There was a conservative in Sunday’s French presidential race and it wasn’t Marine Le Pen AP Photo/Michel Euler
French far-right leader and candidate for the 2017 presidential election Marine Le Pen leaves her campaign headquarters in Paris, Monday, April 24, 2017. France's political mainstream, shut out of the presidency by an angry electorate, united on Monday to call on voters to back centrist Emmanuel Macron and reject Marine Le Pen's populist nationalism. (AP Photo/Michel Euler)

There’s nothing conservative about French presidential candidate Marine Le Pen.

Anyone who believes the government should nationalize the banks?only temporarily, she assures us?is thieving from the political left, as is anyone who believes the state should reach all the way down to the beach and ban burqini swimwear because it’s preferred by Muslims. Le Pen is no conservative even in its post-Gaullist French sense; she’s a reactionary, hearkening back to an illusory glittering past that never existed, leveraging one economic class against another, flecked with dirigisme and government-policed secularism.

None of that is to say she doesn’t raise valid concerns. In yesterday’s first round of the French presidential election, she placed second behind only centrist tenderfoot Emmanuel Macron, after giving voice to French anxieties over a spate of recent terrorist attack and decades of unhindered mass immigration. Glance at the electoral map and you notice the now-predictable trend: France’s rust-belt northeast a Le Pen fortress, combined with rural districts where her cultural grievances found resonance. She’ll face off against Macron in a runoff election on May 7, and while she’s likely to lose, the wrath of the deplorables she represents isn’t going to be doused anytime soon.

If there was a real conservative in yesterday’s race, it was François Fillon, the former prime minister and nominee of the center-right Republicans party. Fillon is a devotee of Margaret Thatcher, risky to admit in French politics, yet he stands by her precisely because her ideology is so different from what France is accustomed to.

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“She is the symbol of an inflexible political determination to stop a situation of decline,” Fillon says of Thatcher, and likewise does he support a “total rupture” for France’s economy, away from the encumbering state management of the past. He wants to fire half a million civil servants and slash the federal budget by ?100 billion. The 35-hour workweek is to be scuppered (“Why should everyone work 35 hours?” he wondered at France’s presidential debate. “There are many companies where I went?where people want to work more?) and the retirement age is to be raised to 65 from its current 62. He wants to cut the wealth tax, the business tax, and taxes on households. He subscribes to the gallingly audacious idea that better relations with Russia is to be desired and he’s more skeptical of the European Union than most on the French center-right.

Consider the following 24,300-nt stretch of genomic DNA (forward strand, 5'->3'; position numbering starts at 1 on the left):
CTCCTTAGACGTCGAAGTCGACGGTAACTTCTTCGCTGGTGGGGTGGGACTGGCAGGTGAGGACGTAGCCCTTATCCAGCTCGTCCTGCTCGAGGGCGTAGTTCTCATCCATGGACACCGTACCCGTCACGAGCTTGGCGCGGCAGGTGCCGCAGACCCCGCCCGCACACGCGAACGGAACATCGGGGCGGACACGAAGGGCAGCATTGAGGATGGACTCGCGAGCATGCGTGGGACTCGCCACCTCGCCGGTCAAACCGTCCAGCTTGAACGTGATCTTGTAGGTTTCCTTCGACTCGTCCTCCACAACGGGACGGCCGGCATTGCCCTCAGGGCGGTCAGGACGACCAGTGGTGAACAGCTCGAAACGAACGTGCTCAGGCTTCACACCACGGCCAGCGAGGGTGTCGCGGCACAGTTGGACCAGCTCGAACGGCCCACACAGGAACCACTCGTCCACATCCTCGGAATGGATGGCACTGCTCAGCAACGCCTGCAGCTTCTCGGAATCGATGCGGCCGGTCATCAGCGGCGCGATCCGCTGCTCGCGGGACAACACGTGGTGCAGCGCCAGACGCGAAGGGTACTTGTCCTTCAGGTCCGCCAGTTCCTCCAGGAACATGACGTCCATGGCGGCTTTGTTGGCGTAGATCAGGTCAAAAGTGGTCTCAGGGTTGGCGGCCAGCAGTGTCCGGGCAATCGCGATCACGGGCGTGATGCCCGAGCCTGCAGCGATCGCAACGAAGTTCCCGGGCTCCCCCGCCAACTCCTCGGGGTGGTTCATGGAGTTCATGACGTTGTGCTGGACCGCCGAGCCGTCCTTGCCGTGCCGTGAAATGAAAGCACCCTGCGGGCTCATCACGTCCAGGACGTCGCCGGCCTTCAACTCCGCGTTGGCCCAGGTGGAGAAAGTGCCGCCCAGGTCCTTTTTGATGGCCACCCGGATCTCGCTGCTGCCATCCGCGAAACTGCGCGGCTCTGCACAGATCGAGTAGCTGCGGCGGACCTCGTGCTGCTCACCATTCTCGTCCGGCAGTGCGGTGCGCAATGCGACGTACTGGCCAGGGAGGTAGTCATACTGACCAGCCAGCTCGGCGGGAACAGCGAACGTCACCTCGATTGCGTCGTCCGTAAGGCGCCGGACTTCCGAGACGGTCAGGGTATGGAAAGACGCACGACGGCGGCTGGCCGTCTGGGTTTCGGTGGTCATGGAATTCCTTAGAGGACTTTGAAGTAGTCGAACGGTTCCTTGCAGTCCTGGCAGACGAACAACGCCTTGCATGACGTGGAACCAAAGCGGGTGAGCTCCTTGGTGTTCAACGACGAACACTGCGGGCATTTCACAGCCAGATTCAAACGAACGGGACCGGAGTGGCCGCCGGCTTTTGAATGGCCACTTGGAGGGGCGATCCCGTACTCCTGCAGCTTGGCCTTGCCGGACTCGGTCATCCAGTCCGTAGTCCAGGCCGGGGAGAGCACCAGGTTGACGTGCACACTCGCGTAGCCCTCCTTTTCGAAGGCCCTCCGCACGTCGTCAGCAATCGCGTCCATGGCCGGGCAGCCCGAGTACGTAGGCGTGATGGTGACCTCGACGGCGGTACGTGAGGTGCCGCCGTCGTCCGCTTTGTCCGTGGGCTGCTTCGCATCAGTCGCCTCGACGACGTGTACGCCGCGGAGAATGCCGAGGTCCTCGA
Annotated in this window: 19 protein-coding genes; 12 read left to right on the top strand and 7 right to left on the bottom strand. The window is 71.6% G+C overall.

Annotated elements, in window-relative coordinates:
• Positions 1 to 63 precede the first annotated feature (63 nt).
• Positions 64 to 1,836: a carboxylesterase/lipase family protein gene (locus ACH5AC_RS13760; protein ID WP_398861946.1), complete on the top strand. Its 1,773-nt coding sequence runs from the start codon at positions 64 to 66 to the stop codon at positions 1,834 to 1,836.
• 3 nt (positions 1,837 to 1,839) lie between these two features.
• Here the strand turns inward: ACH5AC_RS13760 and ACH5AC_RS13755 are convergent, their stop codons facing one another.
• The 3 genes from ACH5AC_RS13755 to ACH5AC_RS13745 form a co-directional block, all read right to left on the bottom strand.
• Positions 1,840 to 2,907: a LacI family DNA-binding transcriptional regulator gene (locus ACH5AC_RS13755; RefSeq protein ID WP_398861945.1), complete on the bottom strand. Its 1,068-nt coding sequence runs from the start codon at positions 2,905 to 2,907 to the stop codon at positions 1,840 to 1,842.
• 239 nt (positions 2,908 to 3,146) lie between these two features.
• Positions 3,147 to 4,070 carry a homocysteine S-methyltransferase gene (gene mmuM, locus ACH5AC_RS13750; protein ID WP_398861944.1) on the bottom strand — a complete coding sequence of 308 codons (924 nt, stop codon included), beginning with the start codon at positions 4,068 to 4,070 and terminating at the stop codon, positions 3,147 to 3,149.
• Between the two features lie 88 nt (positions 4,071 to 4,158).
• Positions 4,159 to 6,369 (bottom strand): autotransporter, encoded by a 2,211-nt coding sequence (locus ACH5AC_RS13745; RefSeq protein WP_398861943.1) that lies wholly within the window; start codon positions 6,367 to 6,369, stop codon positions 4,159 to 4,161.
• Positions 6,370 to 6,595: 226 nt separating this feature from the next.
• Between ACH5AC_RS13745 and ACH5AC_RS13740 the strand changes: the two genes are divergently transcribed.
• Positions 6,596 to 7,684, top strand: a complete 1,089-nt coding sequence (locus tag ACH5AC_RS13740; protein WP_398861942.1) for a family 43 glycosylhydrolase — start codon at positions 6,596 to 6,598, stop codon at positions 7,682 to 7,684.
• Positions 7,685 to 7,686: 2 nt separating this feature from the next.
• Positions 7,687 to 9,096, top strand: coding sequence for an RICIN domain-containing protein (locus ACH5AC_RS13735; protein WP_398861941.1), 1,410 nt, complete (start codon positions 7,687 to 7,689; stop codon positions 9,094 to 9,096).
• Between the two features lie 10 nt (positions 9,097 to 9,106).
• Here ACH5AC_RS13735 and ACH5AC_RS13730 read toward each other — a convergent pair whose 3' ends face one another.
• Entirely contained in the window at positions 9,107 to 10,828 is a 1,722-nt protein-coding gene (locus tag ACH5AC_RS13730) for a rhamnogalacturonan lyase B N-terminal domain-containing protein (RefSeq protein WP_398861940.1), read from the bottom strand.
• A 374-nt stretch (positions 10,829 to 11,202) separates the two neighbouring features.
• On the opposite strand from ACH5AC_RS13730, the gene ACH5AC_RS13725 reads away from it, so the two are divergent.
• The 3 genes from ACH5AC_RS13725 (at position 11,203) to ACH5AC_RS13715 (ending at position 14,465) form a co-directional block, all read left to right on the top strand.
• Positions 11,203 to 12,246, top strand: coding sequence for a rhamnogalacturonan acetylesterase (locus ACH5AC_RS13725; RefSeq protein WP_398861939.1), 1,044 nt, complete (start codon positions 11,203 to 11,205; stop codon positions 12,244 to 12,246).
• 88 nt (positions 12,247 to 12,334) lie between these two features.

Fillon, regrettably, has also allowed himself to be molded by the Le Pen phenomenon, echoing the intolerable call for a burqini ban. Still, for a glorious, fleeting moment, he managed to be something that hasn’t been seen anywhere in a long time: a Ted Cruz-style conservative insurgent who was also a genteel elder statesman, a beacon for the Catholic right who also wanted to tame France’s beastly welfare state?and he was a shoo-in to be president. With France’s Socialist party in cataclysmic disrepute, polls showed Fillon skating to the runoff against Le Pen and then trashing her effortlessly as the left and center united behind him to stop her.

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Alas, it wasn’t to be. Fillon was discovered to have inappropriately paid his wife and two of his children parliamentary money in exchange for little work, a scandal mushroomed, his poll numbers nosedived, and France as new frontier of conservative governance was not to be. Today, it’s Macron who’s the most visible foe of intrusive government, with plans to cut spending and government jobs, albeit not as much as Fillon wanted, while Le Pen stagnates in the protectionist sewers.

Yet while Fillon and Macron might have adopted ostensibly conservative policy positions, neither one can really be called a dispositional conservative. No one in France wants gradual Burkean change. Following a year of riots and terrorist attacks, the French appetite is bottomlessly radical and the candidates responded accordingly, including Fillon with his swallow-your-medicine program of economic liberalism. Conservatism, challenging an ever-more liberal ruling establishment, is increasingly happy to play the role of insurgent, contra many of its philosophical roots. It’s a shame Fillon’s rebellion won’t get the chance it deserves.

Matt Purple About the author:
Matt Purple is the Deputy Editor for Rare Politics. Follow him on Twitter @MattPurple
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